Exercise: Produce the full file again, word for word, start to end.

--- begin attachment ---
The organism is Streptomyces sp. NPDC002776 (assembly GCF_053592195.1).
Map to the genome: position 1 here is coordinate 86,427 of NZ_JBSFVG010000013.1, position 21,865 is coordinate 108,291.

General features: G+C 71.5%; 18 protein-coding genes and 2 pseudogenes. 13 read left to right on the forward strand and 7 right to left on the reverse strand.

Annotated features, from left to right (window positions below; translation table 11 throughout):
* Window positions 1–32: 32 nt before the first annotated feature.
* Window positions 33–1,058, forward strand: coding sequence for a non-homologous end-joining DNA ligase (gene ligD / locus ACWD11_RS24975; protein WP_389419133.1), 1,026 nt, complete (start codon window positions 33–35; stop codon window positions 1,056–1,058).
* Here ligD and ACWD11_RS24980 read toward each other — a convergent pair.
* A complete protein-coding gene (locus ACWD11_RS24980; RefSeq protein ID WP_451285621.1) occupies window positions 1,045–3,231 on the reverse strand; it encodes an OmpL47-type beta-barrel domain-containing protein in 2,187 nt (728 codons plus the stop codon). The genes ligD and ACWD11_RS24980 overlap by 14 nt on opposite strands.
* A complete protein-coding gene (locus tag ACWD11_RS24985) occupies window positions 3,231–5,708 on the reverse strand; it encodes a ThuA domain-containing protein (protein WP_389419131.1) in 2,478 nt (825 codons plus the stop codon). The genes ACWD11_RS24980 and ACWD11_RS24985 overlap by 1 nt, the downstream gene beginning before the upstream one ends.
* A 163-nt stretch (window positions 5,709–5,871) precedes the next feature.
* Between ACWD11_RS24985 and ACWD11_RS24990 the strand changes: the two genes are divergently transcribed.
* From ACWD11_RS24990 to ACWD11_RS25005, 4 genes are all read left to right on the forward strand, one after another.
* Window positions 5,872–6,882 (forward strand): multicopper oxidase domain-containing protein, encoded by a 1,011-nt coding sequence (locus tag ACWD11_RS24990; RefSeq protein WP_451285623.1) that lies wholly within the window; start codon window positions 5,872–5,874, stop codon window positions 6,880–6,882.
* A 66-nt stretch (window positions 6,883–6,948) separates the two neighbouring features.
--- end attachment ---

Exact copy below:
The organism is Streptomyces sp. NPDC002776 (assembly GCF_053592195.1).
Map to the genome: position 1 here is coordinate 86,427 of NZ_JBSFVG010000013.1, position 21,865 is coordinate 108,291.

General features: G+C 71.5%; 18 protein-coding genes and 2 pseudogenes. 13 read left to right on the forward strand and 7 right to left on the reverse strand.

Annotated features, from left to right (window positions below; translation table 11 throughout):
* Window positions 1–32: 32 nt before the first annotated feature.
* Window positions 33–1,058, forward strand: coding sequence for a non-homologous end-joining DNA ligase (gene ligD / locus ACWD11_RS24975; protein WP_389419133.1), 1,026 nt, complete (start codon window positions 33–35; stop codon window positions 1,056–1,058).
* Here ligD and ACWD11_RS24980 read toward each other — a convergent pair.
* A complete protein-coding gene (locus ACWD11_RS24980; RefSeq protein ID WP_451285621.1) occupies window positions 1,045–3,231 on the reverse strand; it encodes an OmpL47-type beta-barrel domain-containing protein in 2,187 nt (728 codons plus the stop codon). The genes ligD and ACWD11_RS24980 overlap by 14 nt on opposite strands.
* A complete protein-coding gene (locus tag ACWD11_RS24985) occupies window positions 3,231–5,708 on the reverse strand; it encodes a ThuA domain-containing protein (protein WP_389419131.1) in 2,478 nt (825 codons plus the stop codon). The genes ACWD11_RS24980 and ACWD11_RS24985 overlap by 1 nt, the downstream gene beginning before the upstream one ends.
* A 163-nt stretch (window positions 5,709–5,871) precedes the next feature.
* Between ACWD11_RS24985 and ACWD11_RS24990 the strand changes: the two genes are divergently transcribed.
* From ACWD11_RS24990 to ACWD11_RS25005, 4 genes are all read left to right on the forward strand, one after another.
* Window positions 5,872–6,882 (forward strand): multicopper oxidase domain-containing protein, encoded by a 1,011-nt coding sequence (locus tag ACWD11_RS24990; RefSeq protein WP_451285623.1) that lies wholly within the window; start codon window positions 5,872–5,874, stop codon window positions 6,880–6,882.
* A 66-nt stretch (window positions 6,883–6,948) separates the two neighbouring features.